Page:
Was the Spurs' Signing of Doug McDermott the Right Call?

Doug McDermott
Doug McDermott / Justin Ford/GettyImages

In one of the more understated offseason moves, the San Antonio Spurs added veteran sharpshooter Doug McDermott to the roster on a three-year, $40 million contract. That’s a lot of cheddar, but for fans of 28 NBA teams, the move went under the radar and might have been forgotten about altogether. Only Pacers fans (McDermott’s former team) and Spurs fans were in the know.

Despite being an under-the-radar move, it proved well worth it for the rebuilding Spurs for a moment. He averaged the most attempts from deep in his entire career and had one of the most efficient seasons in his tenure. He paired well with players already on the team. Jakob Poeltl set a career-high in assists, and he found McDermott more than anyone else. 

Despite the clear positive addition on offense and in the locker room, McDermott was the worst defender on the team, with the exception of Bryn Forbes. Honestly, Joe Wieskamp looked better in his minimal minutes, although that may have been just because he wanted to prove himself. Lonnie Walker IV is not known for being a defensive player, but he has quickness and athleticism that McDermott simply does not. 

McDermott's contract was a good fit, but it's not anymore

In a weird way, signing McDermott was a great move by the Spurs, but keeping him for next season would be a massive mistake. They could put together a trade package that would get them even more draft picks to add to their treasure chest, or they could roll the dice on a young player.

Bleacher Report suggested they swap McDermott for Jaxson Hayes and Garrett Temple. Hayes would be a great young piece in the paint for San Antonio. There are many teams in the league that would benefit from a veteran shooter who still has plenty of gas left in the tank, and his contract is not too much of a burden.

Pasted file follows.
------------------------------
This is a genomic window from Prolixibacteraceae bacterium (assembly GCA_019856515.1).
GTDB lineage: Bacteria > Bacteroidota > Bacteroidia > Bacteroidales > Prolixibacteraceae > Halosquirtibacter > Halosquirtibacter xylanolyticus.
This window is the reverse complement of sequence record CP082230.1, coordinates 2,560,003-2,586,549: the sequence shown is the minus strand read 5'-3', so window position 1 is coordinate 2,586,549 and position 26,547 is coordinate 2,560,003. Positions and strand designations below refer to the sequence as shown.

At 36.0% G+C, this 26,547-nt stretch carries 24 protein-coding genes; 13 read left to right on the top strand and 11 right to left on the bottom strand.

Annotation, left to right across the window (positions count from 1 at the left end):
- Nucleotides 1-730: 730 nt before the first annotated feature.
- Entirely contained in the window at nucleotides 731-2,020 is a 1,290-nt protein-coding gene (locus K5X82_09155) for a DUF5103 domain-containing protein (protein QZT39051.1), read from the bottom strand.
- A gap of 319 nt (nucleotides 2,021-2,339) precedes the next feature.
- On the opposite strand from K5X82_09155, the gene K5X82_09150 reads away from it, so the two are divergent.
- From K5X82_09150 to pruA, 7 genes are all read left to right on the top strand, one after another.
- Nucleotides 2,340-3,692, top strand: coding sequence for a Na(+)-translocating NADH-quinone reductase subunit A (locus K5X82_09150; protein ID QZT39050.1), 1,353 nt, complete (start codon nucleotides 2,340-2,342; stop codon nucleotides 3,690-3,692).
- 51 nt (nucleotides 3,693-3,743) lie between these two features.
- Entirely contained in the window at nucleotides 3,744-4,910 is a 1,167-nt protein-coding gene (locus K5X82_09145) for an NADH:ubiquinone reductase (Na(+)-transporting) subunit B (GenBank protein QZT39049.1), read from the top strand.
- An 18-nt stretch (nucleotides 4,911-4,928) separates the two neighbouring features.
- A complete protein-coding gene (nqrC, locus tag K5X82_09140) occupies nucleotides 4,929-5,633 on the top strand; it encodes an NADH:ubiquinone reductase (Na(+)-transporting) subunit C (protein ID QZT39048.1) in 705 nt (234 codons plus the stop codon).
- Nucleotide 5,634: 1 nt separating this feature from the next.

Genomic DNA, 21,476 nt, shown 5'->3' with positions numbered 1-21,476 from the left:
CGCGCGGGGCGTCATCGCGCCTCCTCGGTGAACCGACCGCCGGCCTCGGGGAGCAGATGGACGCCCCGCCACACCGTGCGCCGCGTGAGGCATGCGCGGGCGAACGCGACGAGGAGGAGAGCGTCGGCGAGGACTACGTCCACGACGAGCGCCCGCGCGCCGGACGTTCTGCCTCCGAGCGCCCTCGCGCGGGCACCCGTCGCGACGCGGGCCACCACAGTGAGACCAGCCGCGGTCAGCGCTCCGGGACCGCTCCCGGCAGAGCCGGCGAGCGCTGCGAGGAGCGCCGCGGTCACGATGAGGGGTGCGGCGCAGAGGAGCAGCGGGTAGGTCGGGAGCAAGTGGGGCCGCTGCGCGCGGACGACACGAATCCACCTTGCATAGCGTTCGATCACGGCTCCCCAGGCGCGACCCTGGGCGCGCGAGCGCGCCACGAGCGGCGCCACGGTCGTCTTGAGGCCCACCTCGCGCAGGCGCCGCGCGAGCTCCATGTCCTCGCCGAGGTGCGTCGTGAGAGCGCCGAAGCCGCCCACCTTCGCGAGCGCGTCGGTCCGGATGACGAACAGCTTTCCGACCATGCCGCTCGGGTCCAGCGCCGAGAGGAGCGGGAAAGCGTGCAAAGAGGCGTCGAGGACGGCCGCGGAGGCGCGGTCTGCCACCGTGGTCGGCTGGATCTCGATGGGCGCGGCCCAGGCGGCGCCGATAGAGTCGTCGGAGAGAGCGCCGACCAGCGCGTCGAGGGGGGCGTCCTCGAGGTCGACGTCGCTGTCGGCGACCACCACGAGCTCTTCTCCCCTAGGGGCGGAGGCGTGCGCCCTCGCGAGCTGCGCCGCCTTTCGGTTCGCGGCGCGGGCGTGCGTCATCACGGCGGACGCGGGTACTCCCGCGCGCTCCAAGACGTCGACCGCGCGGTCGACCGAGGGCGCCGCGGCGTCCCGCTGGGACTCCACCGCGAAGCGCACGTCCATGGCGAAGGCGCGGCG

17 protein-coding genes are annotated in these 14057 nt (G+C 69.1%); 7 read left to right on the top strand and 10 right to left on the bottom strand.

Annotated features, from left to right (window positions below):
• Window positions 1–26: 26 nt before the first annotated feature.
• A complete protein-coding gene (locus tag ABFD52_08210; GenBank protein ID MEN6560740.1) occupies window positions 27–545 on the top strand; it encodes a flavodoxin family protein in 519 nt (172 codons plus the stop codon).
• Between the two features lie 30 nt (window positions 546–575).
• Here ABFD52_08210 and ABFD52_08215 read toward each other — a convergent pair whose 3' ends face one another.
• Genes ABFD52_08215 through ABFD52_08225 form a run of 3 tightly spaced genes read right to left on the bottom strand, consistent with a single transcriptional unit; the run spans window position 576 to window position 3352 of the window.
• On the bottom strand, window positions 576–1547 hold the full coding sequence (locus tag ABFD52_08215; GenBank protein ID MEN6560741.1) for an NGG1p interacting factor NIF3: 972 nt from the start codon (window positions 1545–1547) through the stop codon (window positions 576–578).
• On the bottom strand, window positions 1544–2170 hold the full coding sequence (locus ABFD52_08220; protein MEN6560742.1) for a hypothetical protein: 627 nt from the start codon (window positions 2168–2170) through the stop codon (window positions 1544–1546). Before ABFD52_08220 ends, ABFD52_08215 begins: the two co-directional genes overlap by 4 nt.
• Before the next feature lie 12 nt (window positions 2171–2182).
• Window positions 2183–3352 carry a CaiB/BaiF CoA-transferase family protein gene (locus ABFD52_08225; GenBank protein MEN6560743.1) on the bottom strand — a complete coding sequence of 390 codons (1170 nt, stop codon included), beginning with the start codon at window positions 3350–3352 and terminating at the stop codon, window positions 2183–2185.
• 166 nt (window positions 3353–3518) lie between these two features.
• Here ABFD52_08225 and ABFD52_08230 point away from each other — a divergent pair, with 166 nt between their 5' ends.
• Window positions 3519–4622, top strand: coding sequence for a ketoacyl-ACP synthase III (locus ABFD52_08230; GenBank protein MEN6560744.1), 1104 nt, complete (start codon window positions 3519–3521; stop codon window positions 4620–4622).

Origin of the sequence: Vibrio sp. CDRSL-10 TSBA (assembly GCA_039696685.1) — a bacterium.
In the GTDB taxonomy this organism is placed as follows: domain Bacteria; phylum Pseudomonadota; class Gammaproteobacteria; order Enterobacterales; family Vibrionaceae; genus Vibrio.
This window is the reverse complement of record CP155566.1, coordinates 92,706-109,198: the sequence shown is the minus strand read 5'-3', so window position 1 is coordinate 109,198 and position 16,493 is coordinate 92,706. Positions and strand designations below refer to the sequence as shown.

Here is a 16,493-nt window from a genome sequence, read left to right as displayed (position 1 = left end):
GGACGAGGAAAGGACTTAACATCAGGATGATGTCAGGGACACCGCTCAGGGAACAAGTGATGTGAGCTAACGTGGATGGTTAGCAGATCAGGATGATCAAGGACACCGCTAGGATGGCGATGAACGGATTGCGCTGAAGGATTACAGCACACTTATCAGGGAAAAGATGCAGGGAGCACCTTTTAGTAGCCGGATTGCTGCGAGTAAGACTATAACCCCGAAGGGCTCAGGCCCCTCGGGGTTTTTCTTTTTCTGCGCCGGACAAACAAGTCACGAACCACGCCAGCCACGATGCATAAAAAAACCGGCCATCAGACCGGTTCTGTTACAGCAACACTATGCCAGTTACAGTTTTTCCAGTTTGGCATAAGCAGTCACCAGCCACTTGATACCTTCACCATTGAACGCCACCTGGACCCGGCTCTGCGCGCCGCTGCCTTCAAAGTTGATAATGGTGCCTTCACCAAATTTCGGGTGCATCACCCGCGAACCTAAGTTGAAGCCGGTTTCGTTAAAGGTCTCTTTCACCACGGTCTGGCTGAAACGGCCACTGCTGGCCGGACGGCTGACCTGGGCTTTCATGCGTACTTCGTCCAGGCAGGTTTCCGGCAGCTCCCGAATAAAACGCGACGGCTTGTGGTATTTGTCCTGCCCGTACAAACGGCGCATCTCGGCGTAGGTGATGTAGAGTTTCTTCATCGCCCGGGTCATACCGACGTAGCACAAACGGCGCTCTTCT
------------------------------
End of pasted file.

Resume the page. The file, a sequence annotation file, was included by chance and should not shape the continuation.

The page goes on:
There are plenty of internal reasons to move on from Dougie McBuckets as well. In addition to whatever assets the Spurs could get, simply not having McDermott on the roster is also a good thing. When he is on the court, Devin Vassell, Keldon Johnson, Joshua Primo, and Josh Richardson might not be getting minutes. Vassell, Johnson, and Richardson are all better players right now than McDermott, and Primo has a similar physique but could bring a much more well-rounded game to the court. 

Simply put, McDermott is a wing. So are Vassell, Richardson, Johnson, and maybe Primo, although his role is still up in the air. There is also Wieskamp and whoever the Spurs draft this offseason, and they should definitely be getting their share of minutes as well. An NBA roster is only so large, and I’m afraid there isn’t room for him when the Spurs have either better or younger players or both. 

McDermott is a well-respected veteran who would not have signed a one-year deal, so the Spurs would have had to have given him a longer contract anyway. They also did not know that they would trade for Josh Richardson or that Keldon Johnson would grow into a legitimate three-point threat. Devin Vassell took leaps as well, so the front office played it safe and assumed McDermott would have a role out of necessity for a few years.

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Fortunately, the Spurs appear to have moved past him. Also, fortunately, they will definitely be able to get some sort of return for him. He’s a good player and he hits his shots, but the Spurs just are ready to take the next step, and he probably won’t be invited.

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